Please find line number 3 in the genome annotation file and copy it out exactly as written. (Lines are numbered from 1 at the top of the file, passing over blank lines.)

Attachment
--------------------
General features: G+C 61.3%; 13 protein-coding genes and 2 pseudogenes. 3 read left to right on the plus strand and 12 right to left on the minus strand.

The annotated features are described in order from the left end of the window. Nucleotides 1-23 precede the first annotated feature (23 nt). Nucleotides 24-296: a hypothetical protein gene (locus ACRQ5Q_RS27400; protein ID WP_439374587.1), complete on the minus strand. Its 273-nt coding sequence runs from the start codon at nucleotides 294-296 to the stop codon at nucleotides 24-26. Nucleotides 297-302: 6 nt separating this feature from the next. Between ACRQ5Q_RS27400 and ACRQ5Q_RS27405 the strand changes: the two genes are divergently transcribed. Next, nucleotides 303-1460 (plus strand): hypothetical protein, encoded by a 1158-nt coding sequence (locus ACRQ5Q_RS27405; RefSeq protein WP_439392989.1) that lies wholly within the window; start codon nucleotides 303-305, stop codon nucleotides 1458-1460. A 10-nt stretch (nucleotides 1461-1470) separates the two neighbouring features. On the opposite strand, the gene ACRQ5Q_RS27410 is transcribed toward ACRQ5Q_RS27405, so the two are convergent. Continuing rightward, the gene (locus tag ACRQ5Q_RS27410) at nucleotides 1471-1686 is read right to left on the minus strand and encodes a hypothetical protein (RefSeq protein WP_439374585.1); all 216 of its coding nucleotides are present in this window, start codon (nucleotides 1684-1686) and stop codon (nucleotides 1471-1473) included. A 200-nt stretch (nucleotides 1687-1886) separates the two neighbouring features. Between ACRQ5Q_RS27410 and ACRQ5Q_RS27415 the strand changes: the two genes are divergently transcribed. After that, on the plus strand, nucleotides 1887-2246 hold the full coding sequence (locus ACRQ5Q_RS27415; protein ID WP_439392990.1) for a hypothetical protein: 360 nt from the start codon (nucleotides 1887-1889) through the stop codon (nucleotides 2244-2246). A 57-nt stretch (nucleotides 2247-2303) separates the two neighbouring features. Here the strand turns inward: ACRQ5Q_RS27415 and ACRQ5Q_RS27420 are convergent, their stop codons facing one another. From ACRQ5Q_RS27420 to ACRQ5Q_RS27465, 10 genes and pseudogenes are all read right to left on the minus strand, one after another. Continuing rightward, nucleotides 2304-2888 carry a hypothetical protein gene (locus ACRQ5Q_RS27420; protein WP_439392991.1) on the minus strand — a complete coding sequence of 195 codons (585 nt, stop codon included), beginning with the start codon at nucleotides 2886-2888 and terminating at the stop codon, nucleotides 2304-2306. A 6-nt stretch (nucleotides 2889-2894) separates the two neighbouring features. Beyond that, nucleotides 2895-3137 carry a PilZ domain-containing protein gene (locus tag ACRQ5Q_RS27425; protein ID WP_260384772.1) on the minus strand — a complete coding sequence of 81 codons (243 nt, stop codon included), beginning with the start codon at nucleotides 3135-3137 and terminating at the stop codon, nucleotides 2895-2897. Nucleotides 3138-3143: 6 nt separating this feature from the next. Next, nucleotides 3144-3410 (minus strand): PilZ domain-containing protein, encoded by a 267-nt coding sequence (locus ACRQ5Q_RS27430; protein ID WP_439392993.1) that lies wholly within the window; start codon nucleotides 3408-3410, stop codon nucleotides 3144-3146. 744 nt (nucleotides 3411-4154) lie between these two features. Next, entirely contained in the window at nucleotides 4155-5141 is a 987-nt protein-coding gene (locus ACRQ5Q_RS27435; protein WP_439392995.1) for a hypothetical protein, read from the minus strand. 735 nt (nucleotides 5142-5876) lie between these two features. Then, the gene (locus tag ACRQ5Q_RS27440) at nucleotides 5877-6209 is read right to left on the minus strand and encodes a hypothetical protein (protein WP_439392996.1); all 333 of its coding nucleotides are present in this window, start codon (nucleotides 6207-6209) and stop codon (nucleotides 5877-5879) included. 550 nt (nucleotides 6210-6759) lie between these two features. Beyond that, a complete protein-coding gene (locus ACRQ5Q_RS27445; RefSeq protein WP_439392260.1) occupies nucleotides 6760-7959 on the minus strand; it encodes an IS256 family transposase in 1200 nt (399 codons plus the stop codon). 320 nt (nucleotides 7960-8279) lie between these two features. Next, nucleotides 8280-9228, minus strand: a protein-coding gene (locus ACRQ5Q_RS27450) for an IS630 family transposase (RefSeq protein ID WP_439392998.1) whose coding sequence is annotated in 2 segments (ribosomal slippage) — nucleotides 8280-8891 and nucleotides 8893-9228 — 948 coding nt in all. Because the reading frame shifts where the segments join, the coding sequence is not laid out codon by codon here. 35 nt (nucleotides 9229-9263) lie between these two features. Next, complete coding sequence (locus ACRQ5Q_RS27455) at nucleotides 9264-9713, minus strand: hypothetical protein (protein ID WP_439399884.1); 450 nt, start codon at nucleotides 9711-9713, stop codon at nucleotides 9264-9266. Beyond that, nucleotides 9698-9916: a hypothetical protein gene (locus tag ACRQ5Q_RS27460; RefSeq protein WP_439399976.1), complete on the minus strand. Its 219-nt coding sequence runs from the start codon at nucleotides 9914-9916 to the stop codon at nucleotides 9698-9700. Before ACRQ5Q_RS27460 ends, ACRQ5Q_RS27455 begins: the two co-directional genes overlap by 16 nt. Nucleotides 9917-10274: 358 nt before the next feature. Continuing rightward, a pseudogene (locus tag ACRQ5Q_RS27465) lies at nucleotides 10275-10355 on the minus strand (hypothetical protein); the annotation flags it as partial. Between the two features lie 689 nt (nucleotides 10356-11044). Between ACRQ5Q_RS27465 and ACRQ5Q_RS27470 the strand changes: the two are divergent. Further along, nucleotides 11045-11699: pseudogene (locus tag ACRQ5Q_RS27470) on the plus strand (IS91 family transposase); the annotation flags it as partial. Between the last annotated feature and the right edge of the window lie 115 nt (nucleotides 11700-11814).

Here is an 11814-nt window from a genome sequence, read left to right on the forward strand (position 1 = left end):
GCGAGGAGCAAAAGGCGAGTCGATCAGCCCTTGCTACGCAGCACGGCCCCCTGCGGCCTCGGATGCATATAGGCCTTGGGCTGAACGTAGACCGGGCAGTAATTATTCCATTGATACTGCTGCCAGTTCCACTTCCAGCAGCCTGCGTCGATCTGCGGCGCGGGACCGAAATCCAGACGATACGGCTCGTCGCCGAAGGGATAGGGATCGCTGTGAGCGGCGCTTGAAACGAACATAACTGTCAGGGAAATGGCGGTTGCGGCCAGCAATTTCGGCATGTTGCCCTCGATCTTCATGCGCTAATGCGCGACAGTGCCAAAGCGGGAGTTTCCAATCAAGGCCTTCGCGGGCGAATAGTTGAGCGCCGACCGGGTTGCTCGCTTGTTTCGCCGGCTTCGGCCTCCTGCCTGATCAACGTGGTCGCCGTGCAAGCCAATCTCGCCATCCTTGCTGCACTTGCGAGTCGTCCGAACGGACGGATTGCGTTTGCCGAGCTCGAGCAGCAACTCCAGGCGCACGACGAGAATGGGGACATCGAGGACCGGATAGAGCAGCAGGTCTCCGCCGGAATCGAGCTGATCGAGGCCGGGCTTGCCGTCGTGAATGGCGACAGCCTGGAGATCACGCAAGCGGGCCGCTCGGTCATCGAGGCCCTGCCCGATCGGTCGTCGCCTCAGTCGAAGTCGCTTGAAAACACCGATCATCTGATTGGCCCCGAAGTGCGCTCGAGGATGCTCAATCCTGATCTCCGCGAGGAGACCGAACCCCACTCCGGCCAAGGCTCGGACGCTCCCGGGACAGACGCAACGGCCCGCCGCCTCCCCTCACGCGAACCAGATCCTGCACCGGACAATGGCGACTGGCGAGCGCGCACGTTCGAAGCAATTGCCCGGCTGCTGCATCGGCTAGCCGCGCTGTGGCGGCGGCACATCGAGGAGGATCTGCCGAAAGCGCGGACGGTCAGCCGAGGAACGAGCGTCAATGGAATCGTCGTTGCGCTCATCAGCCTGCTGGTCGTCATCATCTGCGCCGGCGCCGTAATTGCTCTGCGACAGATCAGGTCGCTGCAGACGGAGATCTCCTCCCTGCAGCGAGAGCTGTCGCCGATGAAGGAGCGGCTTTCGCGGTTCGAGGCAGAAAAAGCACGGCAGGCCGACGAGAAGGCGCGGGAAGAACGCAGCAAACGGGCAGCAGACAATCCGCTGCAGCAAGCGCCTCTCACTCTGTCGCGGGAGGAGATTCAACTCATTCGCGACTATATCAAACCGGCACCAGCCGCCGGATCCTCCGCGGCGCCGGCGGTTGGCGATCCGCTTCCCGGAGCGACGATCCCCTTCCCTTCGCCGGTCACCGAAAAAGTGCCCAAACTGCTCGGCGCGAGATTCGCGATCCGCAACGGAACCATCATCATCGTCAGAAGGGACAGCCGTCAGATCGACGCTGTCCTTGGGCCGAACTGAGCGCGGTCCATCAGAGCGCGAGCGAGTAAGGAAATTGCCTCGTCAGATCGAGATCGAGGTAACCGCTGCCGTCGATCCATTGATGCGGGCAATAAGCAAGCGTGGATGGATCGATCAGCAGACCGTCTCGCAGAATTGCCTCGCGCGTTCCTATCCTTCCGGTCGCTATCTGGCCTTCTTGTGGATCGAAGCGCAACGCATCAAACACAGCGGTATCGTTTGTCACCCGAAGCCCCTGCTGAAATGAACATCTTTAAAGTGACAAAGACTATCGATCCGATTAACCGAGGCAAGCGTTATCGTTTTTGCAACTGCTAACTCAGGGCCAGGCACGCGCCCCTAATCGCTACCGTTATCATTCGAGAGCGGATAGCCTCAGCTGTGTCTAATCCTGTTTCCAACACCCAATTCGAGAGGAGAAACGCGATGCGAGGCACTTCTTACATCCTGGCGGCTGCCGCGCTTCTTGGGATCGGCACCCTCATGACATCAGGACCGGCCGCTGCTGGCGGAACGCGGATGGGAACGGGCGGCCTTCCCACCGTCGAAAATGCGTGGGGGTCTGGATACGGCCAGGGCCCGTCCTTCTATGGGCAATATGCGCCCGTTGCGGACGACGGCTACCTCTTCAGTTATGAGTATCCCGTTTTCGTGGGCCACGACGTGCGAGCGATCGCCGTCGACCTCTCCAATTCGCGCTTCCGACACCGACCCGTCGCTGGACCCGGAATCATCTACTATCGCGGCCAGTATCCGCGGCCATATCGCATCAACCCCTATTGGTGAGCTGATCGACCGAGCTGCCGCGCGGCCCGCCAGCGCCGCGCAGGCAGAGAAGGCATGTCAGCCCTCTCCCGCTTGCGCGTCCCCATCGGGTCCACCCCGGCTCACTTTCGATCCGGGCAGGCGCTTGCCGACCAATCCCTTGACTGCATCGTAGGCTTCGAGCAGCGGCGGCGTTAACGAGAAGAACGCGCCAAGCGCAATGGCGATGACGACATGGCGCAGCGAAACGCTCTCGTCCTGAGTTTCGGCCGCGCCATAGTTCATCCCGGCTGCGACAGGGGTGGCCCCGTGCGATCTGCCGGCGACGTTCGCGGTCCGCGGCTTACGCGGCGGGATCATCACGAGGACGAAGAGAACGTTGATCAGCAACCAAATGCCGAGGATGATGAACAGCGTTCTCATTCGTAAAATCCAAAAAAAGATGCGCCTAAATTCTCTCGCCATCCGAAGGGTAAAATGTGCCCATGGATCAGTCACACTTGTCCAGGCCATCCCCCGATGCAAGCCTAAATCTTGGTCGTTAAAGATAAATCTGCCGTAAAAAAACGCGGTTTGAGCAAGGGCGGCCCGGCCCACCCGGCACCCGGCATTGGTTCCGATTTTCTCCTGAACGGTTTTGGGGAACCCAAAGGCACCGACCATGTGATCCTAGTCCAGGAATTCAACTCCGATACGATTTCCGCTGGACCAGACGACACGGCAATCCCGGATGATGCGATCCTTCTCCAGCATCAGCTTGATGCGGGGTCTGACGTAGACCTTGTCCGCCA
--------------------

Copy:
Here is an 11814-nt window from a genome sequence, read left to right on the forward strand (position 1 = left end):